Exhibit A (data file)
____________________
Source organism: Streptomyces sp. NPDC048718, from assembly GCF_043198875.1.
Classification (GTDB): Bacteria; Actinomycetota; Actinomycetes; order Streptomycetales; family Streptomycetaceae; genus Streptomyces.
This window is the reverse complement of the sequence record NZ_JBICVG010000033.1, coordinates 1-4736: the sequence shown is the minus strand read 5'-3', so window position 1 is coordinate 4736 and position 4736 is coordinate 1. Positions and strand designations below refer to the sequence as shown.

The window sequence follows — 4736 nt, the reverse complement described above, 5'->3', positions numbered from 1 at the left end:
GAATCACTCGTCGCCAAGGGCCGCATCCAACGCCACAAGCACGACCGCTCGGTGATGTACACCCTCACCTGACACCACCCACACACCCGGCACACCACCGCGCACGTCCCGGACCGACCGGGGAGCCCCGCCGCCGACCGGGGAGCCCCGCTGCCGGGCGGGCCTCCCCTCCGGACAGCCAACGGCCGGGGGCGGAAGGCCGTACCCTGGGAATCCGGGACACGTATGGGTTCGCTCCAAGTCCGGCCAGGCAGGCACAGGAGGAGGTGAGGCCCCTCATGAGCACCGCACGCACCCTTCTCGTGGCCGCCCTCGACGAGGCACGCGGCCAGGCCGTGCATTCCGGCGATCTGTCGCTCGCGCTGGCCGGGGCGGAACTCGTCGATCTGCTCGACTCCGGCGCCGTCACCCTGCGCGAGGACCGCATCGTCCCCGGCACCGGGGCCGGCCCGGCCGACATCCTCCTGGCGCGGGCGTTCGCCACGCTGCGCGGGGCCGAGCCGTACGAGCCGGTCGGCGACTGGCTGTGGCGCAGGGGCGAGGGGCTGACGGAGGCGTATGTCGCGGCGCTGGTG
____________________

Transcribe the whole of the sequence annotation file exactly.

Source organism: Streptomyces sp. NPDC048718, from assembly GCF_043198875.1.
Classification (GTDB): Bacteria; Actinomycetota; Actinomycetes; order Streptomycetales; family Streptomycetaceae; genus Streptomyces.
This window is the reverse complement of the sequence record NZ_JBICVG010000033.1, coordinates 1-4736: the sequence shown is the minus strand read 5'-3', so window position 1 is coordinate 4736 and position 4736 is coordinate 1. Positions and strand designations below refer to the sequence as shown.

The window sequence follows — 4736 nt, the reverse complement described above, 5'->3', positions numbered from 1 at the left end:
GAATCACTCGTCGCCAAGGGCCGCATCCAACGCCACAAGCACGACCGCTCGGTGATGTACACCCTCACCTGACACCACCCACACACCCGGCACACCACCGCGCACGTCCCGGACCGACCGGGGAGCCCCGCCGCCGACCGGGGAGCCCCGCTGCCGGGCGGGCCTCCCCTCCGGACAGCCAACGGCCGGGGGCGGAAGGCCGTACCCTGGGAATCCGGGACACGTATGGGTTCGCTCCAAGTCCGGCCAGGCAGGCACAGGAGGAGGTGAGGCCCCTCATGAGCACCGCACGCACCCTTCTCGTGGCCGCCCTCGACGAGGCACGCGGCCAGGCCGTGCATTCCGGCGATCTGTCGCTCGCGCTGGCCGGGGCGGAACTCGTCGATCTGCTCGACTCCGGCGCCGTCACCCTGCGCGAGGACCGCATCGTCCCCGGCACCGGGGCCGGCCCGGCCGACATCCTCCTGGCGCGGGCGTTCGCCACGCTGCGCGGGGCCGAGCCGTACGAGCCGGTCGGCGACTGGCTGTGGCGCAGGGGCGAGGGGCTGACGGAGGCGTATGTCGCGGCGCTGGTG